Developments in virtual visualization have seemingly accelerated at an unprecedented pace within the last several weeks, with virtual reality (VR) and

What web products should be built?

I have personally kept a list of web products companies which I would like to see or which I think would be viable given the current market environment (if executed correctly):

  • Niche PayPal disruptor
    PayPal is by now an ossified and slow company that will not respond quickly enough to competitors aimed at gaining a payments foothold in some developing niche.  It also does not have the market inertia to make up for the slowness of movement.  There are numerous niches opening up that where a startup could create value and carve out a profitable business without fear of realistic threat from PayPal.
  • Crappy eBay disruptor
    eBay (the core company) is even worse than PayPal, and has a track record of consistently losing every single toe-to-toe market battle against any competitor, large or small.  It has also, in its MBA-driven quest to optimize solely for short-term revenue, whittled away considerable portions of its seller base in order to concentrate on the most profitable segments.  There is considerable opportunity for a “crappy” version to take pare away large numbers of sellers and ex-sellers with a Craigslist-grade competitor: no fancy features or interfaces, just enough UI to facilitate the core transaction and feedback necessary.  The business would rely on (1) running a very low-cost operation (eBay spends way too much “overbuilding” its product in an attempt to add diminishing marginal “value”) with very few staff and (2) not trying to optimize for revenue but rather just to disrupt eBay’s own business the way Craigslist has destroyed newspaper classifieds as a revenue stream.  I would also be interested in this as an experiment in running large-scale web operations using modern monitoring and deployment technology and far fewer personnel.
  • Personal Bet-Settling System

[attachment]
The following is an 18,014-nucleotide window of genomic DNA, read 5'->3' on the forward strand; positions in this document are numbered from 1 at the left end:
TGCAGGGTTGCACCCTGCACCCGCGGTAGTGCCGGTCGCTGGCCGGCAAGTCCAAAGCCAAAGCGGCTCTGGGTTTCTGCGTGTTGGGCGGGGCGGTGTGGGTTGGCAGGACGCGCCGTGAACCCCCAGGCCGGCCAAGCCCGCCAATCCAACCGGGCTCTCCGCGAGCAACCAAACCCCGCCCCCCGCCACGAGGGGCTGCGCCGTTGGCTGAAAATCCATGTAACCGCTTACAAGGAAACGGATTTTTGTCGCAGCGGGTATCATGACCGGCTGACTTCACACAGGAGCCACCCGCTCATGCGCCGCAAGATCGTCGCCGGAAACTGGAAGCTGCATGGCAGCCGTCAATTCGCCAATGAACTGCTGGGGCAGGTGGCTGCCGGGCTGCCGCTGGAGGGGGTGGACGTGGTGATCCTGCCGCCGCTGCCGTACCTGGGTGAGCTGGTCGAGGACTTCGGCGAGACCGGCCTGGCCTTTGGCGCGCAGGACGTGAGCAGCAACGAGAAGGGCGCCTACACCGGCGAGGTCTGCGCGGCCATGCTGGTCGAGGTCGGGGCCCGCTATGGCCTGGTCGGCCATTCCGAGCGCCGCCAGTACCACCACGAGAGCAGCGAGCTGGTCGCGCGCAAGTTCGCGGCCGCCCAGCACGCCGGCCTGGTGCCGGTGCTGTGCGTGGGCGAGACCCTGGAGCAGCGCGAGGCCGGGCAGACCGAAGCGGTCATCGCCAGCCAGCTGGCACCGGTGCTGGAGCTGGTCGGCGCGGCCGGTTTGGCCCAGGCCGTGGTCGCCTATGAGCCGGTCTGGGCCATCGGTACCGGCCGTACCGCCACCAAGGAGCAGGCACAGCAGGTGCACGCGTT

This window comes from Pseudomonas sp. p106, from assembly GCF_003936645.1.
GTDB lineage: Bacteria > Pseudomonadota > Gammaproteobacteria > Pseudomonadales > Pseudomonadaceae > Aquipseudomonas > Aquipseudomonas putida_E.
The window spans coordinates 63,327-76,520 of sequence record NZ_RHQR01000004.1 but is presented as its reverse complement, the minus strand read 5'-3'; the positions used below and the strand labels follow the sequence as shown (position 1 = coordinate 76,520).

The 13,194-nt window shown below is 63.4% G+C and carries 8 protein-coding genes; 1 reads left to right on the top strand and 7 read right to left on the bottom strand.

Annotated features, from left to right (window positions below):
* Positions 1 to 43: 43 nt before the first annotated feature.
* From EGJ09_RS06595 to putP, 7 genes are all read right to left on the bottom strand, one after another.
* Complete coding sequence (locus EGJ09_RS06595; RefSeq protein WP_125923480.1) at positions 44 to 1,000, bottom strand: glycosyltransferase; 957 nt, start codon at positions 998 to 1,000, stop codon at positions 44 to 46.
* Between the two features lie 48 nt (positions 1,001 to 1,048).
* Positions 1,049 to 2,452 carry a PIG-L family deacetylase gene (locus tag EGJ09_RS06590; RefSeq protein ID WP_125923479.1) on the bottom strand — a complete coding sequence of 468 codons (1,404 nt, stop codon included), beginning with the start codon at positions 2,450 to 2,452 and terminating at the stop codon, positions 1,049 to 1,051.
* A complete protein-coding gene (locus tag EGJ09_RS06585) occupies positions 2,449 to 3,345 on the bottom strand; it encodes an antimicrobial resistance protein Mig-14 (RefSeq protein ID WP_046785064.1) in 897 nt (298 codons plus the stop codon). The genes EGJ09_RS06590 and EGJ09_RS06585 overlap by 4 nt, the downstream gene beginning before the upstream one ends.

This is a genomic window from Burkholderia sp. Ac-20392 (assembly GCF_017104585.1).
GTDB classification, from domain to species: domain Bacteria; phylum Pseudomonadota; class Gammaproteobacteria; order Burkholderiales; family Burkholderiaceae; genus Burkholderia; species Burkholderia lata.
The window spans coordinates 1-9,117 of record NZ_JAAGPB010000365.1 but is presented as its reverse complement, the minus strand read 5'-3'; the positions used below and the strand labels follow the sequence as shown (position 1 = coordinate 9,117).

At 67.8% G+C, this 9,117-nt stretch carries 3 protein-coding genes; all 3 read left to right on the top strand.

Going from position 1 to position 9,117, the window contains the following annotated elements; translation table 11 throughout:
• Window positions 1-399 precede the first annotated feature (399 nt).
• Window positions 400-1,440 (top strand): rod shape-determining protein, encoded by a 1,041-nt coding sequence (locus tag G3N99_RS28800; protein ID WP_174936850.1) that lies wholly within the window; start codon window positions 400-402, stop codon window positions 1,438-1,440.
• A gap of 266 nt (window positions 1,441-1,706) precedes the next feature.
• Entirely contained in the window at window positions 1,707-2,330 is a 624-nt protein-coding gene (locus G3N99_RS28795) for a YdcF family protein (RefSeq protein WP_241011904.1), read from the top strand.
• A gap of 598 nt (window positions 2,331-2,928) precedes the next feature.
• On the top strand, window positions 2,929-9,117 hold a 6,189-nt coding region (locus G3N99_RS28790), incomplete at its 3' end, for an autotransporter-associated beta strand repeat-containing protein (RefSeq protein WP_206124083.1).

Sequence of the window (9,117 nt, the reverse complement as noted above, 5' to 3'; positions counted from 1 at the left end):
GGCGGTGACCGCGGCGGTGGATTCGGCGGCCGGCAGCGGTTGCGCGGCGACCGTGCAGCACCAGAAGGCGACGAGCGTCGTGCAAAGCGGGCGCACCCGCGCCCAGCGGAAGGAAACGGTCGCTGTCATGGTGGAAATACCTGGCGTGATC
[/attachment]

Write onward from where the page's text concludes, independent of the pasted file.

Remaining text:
I want a site where people can go to record bets they make with their friends (e.g. “I’ll bet you can’t eat 10 soft tacos in under 2 minutes”), you keep your credit cards on file, and provide an easy interface with which to record and settle bets.  There can be some sort of arbitration interface (maybe you agree on a friend to arbitrate) if both parties agree.  I suspect that the business model would require taking a cut of the transactions and this might run afoul of gambling laws, but maybe there is a way around this.  My wife is actually the main person who wants this, since we make casual bets all the time.
  • Personal eBay-ing Service
    This one is perfect for a recession.  I want a service that organizes someone to come to your house and take all the junk you want to sell on eBay but haven’t had time to sell and go and sell it, and they take a cut of the profits.  This wouldn’t actually be that person, but the startup would be (1) a set of tools designed to streamline and process of listing, selling, and organizing and accounting for stuff on behalf of the “clients,” and (2) a set of tools designed to employ and organize the “sellers” (typically: students or other people looking for part-time jobs) and put them in touch with clients who want to get the clutter in their homes cleared out and sold.  There actually was a service like this a few years ago (I forget the name, but they were looking for a VP-Eng and it came across my desk) but they failed; however, I think it’s still a viable business if you could scale the operation properly.
  • Augmented Reality Camera/Display Overlay Headset